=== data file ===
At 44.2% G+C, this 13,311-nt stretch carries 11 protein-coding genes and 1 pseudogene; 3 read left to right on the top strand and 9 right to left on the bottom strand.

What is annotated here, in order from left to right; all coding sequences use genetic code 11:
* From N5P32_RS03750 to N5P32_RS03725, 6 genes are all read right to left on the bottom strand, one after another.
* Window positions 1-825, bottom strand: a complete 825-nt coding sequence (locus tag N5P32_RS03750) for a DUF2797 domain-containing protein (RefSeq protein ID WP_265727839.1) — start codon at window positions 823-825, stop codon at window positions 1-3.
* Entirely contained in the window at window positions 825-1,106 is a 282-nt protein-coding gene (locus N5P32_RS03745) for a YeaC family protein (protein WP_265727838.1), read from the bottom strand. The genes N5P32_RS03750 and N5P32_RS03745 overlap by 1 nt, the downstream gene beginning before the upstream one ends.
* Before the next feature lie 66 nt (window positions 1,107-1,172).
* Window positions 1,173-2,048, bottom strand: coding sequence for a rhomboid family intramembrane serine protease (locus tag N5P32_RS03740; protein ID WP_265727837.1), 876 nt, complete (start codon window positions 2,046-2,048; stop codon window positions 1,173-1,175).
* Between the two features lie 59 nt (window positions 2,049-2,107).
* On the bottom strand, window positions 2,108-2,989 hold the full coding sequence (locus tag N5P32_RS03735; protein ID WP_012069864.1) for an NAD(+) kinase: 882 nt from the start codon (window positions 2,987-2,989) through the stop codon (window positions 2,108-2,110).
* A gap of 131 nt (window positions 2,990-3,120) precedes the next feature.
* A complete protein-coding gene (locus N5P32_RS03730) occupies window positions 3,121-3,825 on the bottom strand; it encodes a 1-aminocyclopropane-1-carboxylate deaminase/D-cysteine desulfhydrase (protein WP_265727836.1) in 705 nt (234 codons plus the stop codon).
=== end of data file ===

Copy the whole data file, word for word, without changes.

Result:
At 44.2% G+C, this 13,311-nt stretch carries 11 protein-coding genes and 1 pseudogene; 3 read left to right on the top strand and 9 right to left on the bottom strand.

What is annotated here, in order from left to right; all coding sequences use genetic code 11:
* From N5P32_RS03750 to N5P32_RS03725, 6 genes are all read right to left on the bottom strand, one after another.
* Window positions 1-825, bottom strand: a complete 825-nt coding sequence (locus tag N5P32_RS03750) for a DUF2797 domain-containing protein (RefSeq protein ID WP_265727839.1) — start codon at window positions 823-825, stop codon at window positions 1-3.
* Entirely contained in the window at window positions 825-1,106 is a 282-nt protein-coding gene (locus N5P32_RS03745) for a YeaC family protein (protein WP_265727838.1), read from the bottom strand. The genes N5P32_RS03750 and N5P32_RS03745 overlap by 1 nt, the downstream gene beginning before the upstream one ends.
* Before the next feature lie 66 nt (window positions 1,107-1,172).
* Window positions 1,173-2,048, bottom strand: coding sequence for a rhomboid family intramembrane serine protease (locus tag N5P32_RS03740; protein ID WP_265727837.1), 876 nt, complete (start codon window positions 2,046-2,048; stop codon window positions 1,173-1,175).
* Between the two features lie 59 nt (window positions 2,049-2,107).
* On the bottom strand, window positions 2,108-2,989 hold the full coding sequence (locus tag N5P32_RS03735; protein ID WP_012069864.1) for an NAD(+) kinase: 882 nt from the start codon (window positions 2,987-2,989) through the stop codon (window positions 2,108-2,110).
* A gap of 131 nt (window positions 2,990-3,120) precedes the next feature.
* A complete protein-coding gene (locus N5P32_RS03730) occupies window positions 3,121-3,825 on the bottom strand; it encodes a 1-aminocyclopropane-1-carboxylate deaminase/D-cysteine desulfhydrase (protein WP_265727836.1) in 705 nt (234 codons plus the stop codon).